The contract with Arista records was dissolved after the release of Crafty Hands, although the band continued onward, this time with drummer Coco Roussel. In 1979 the band independently recorded its third album which wouldn't see the light of day for several years following. Aptly titled Better Late..., it contained some of the band's finest material and showed them growing and stretching into some new territory. Four of the 10 tracks were vocal numbers, and the instrumental tracks on the first side would prove to be personal favorites of many of the members. The highlights include "Eye of the Storm" (featuring perhaps Watkins' best melody line ever), Wyatt's "At the Edge of This Thought," and two monster instrumentals, "Labyrinth" and the often-overlooked "Footwork." This third incarnation of HtM would cease to exist when Watkins joined Camel in 1979. And the rest is history...
Happy the Man were, and still are, ahead of their time in so many ways. Musically, they combined elements never heard before, and the chemistry of the three main writers (Watkins, Wyatt, and Whitaker) gave the band many different faces. Although some of their influences were obvious, HtM pushed the boundaries of rock music with their masterful dynamics, brilliant melodies, astounding technical ability, and visionary ideals.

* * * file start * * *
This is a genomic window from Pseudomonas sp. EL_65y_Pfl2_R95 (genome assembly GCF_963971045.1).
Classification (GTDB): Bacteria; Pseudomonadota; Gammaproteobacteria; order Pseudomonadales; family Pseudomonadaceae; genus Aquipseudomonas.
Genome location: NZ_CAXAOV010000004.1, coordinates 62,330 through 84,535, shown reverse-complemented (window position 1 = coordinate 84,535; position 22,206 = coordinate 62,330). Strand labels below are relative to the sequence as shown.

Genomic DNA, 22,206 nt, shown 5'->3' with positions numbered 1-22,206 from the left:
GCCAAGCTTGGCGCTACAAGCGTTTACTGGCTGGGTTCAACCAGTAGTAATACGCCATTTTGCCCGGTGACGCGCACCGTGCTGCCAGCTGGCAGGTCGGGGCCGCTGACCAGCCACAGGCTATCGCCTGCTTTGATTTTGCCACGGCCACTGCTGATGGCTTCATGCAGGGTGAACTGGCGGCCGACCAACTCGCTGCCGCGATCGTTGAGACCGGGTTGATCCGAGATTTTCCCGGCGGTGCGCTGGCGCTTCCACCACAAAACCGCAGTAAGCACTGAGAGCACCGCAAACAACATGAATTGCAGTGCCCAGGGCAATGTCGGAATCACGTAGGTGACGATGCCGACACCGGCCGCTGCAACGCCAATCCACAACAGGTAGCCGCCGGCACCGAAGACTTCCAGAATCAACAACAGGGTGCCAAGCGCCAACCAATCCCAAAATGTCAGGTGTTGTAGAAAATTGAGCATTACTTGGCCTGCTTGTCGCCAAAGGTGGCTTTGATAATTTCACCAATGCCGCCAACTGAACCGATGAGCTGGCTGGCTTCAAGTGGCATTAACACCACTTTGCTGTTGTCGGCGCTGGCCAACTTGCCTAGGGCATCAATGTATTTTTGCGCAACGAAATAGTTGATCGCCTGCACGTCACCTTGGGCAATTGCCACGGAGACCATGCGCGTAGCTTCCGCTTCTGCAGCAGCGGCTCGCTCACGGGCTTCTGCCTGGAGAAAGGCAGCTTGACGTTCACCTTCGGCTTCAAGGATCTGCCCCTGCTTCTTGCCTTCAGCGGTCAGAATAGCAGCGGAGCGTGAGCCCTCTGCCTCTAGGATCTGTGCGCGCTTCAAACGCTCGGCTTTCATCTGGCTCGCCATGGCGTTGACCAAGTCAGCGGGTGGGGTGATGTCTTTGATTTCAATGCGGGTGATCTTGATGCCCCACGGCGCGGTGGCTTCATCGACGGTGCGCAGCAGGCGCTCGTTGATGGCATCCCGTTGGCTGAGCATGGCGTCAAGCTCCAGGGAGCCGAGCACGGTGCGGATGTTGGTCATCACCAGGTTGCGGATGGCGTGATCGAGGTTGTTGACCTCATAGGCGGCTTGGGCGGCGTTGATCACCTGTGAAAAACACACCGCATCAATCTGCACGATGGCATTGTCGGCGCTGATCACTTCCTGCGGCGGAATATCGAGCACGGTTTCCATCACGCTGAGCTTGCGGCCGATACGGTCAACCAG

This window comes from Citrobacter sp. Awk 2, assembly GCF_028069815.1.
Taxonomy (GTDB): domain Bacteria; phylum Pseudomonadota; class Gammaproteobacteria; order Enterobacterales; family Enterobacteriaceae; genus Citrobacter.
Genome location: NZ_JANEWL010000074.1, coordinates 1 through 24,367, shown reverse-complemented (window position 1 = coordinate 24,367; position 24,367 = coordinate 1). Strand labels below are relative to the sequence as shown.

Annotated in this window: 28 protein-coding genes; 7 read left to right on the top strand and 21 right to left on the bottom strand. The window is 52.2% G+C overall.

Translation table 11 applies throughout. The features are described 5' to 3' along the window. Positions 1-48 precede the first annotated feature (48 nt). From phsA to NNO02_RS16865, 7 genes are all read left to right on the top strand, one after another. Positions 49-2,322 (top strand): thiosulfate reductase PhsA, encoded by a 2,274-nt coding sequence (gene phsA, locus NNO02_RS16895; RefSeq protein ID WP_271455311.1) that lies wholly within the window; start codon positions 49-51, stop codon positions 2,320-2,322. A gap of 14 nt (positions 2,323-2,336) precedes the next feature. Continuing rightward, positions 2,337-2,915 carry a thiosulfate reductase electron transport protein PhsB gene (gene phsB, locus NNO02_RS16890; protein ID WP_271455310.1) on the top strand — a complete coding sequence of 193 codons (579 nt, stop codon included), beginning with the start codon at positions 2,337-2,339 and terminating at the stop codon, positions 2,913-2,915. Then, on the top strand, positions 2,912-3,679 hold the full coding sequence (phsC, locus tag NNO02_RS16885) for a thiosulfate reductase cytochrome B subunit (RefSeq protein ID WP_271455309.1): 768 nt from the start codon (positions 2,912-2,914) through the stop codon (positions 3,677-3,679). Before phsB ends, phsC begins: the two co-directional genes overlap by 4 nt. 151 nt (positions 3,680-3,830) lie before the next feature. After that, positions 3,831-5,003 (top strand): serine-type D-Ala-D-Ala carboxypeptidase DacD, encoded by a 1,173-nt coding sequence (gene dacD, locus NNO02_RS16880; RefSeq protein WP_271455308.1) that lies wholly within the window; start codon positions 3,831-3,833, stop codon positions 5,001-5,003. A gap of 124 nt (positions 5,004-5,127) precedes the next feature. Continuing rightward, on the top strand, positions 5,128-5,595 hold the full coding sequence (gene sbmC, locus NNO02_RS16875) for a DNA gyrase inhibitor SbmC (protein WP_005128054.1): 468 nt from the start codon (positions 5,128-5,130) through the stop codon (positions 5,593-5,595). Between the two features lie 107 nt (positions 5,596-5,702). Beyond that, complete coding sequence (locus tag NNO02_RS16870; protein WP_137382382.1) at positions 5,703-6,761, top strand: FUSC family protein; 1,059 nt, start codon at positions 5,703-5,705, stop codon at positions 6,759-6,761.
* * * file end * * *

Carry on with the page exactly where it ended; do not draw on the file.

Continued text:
From Beginnings through the first HtM album, the band's style became more well-defined and solidified. Describe this growth, both as a band and as an individual composer.
During the first two to three years, you're correct in noting that our style became more solidified. That was actually the result, in large part, of our decision to become a mainly-instrumental band, which happened after Dan Owen, the band's second vocalist, left in early 1975. At that point we were pretty bummed out because we had no prospects for who we could get to fill Dan's shoes. That's when we pulled together and started almost from scratch in the new direction. It was really the turning point and we abandoned most, if not all, of the previous material. I believe the first piece we did in this new direction was "Leave That Kitten Alone, Armone," which Frank wrote. That song had such a positive, uplifting spirit about it, it really propelled us forward in a very purposeful way. Stanley wrote "Stumpy Meets the Firecracker in Stencil Forest," I wrote "Mr. Mirror's Reflection on Dreams," the band was like a phoenix rising out of the ashes. That period was an exciting, although turbulent, time of change.